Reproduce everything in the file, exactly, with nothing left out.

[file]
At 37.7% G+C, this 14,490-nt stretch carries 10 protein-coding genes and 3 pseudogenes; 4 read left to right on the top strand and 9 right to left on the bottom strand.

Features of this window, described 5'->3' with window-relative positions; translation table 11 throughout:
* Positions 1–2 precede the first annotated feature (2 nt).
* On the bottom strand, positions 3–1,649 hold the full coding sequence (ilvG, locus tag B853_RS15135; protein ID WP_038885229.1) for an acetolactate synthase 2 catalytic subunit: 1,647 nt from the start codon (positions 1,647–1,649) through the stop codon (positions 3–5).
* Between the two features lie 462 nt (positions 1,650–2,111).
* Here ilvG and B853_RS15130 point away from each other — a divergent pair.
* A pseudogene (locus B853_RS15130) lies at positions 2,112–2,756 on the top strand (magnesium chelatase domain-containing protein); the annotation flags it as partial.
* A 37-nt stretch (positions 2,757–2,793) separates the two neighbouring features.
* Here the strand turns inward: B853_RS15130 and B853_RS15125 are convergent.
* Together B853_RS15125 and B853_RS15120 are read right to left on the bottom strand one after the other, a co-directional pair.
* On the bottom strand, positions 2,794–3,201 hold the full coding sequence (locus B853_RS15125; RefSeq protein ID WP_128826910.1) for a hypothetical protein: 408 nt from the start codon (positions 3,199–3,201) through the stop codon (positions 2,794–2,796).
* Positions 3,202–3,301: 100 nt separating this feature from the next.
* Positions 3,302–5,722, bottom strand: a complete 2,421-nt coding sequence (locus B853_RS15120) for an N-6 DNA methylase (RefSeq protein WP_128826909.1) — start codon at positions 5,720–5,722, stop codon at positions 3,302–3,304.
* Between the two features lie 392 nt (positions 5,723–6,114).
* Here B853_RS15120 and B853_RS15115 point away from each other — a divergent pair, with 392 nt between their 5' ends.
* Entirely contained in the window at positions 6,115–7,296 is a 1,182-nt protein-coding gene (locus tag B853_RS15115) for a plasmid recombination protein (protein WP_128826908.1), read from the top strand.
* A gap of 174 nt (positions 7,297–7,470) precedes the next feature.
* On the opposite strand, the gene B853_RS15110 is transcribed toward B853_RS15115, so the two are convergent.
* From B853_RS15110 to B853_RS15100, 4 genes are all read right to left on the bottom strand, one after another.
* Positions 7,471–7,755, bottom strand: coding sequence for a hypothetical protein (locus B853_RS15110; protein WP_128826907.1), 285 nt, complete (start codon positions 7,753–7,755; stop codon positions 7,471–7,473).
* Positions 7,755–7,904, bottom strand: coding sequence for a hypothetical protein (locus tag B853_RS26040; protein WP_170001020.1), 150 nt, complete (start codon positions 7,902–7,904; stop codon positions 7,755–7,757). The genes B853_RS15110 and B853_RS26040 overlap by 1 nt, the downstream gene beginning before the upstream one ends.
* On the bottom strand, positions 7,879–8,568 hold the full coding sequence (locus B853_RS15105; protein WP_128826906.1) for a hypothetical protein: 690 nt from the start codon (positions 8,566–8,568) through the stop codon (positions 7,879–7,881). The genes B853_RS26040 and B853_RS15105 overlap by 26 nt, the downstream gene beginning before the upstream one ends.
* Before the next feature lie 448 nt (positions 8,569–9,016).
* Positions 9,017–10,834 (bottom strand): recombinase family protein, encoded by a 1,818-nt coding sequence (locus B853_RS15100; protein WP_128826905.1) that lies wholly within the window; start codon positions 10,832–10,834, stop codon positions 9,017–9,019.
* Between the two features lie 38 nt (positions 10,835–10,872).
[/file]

At 37.7% G+C, this 14,490-nt stretch carries 10 protein-coding genes and 3 pseudogenes; 4 read left to right on the top strand and 9 right to left on the bottom strand.

Features of this window, described 5'->3' with window-relative positions; translation table 11 throughout:
* Positions 1–2 precede the first annotated feature (2 nt).
* On the bottom strand, positions 3–1,649 hold the full coding sequence (ilvG, locus tag B853_RS15135; protein ID WP_038885229.1) for an acetolactate synthase 2 catalytic subunit: 1,647 nt from the start codon (positions 1,647–1,649) through the stop codon (positions 3–5).
* Between the two features lie 462 nt (positions 1,650–2,111).
* Here ilvG and B853_RS15130 point away from each other — a divergent pair.
* A pseudogene (locus B853_RS15130) lies at positions 2,112–2,756 on the top strand (magnesium chelatase domain-containing protein); the annotation flags it as partial.
* A 37-nt stretch (positions 2,757–2,793) separates the two neighbouring features.
* Here the strand turns inward: B853_RS15130 and B853_RS15125 are convergent.
* Together B853_RS15125 and B853_RS15120 are read right to left on the bottom strand one after the other, a co-directional pair.
* On the bottom strand, positions 2,794–3,201 hold the full coding sequence (locus B853_RS15125; RefSeq protein ID WP_128826910.1) for a hypothetical protein: 408 nt from the start codon (positions 3,199–3,201) through the stop codon (positions 2,794–2,796).
* Positions 3,202–3,301: 100 nt separating this feature from the next.
* Positions 3,302–5,722, bottom strand: a complete 2,421-nt coding sequence (locus B853_RS15120) for an N-6 DNA methylase (RefSeq protein WP_128826909.1) — start codon at positions 5,720–5,722, stop codon at positions 3,302–3,304.
* Between the two features lie 392 nt (positions 5,723–6,114).
* Here B853_RS15120 and B853_RS15115 point away from each other — a divergent pair, with 392 nt between their 5' ends.
* Entirely contained in the window at positions 6,115–7,296 is a 1,182-nt protein-coding gene (locus tag B853_RS15115) for a plasmid recombination protein (protein WP_128826908.1), read from the top strand.
* A gap of 174 nt (positions 7,297–7,470) precedes the next feature.
* On the opposite strand, the gene B853_RS15110 is transcribed toward B853_RS15115, so the two are convergent.
* From B853_RS15110 to B853_RS15100, 4 genes are all read right to left on the bottom strand, one after another.
* Positions 7,471–7,755, bottom strand: coding sequence for a hypothetical protein (locus B853_RS15110; protein WP_128826907.1), 285 nt, complete (start codon positions 7,753–7,755; stop codon positions 7,471–7,473).
* Positions 7,755–7,904, bottom strand: coding sequence for a hypothetical protein (locus tag B853_RS26040; protein WP_170001020.1), 150 nt, complete (start codon positions 7,902–7,904; stop codon positions 7,755–7,757). The genes B853_RS15110 and B853_RS26040 overlap by 1 nt, the downstream gene beginning before the upstream one ends.
* On the bottom strand, positions 7,879–8,568 hold the full coding sequence (locus B853_RS15105; protein WP_128826906.1) for a hypothetical protein: 690 nt from the start codon (positions 8,566–8,568) through the stop codon (positions 7,879–7,881). The genes B853_RS26040 and B853_RS15105 overlap by 26 nt, the downstream gene beginning before the upstream one ends.
* Before the next feature lie 448 nt (positions 8,569–9,016).
* Positions 9,017–10,834 (bottom strand): recombinase family protein, encoded by a 1,818-nt coding sequence (locus B853_RS15100; protein WP_128826905.1) that lies wholly within the window; start codon positions 10,832–10,834, stop codon positions 9,017–9,019.
* Between the two features lie 38 nt (positions 10,835–10,872).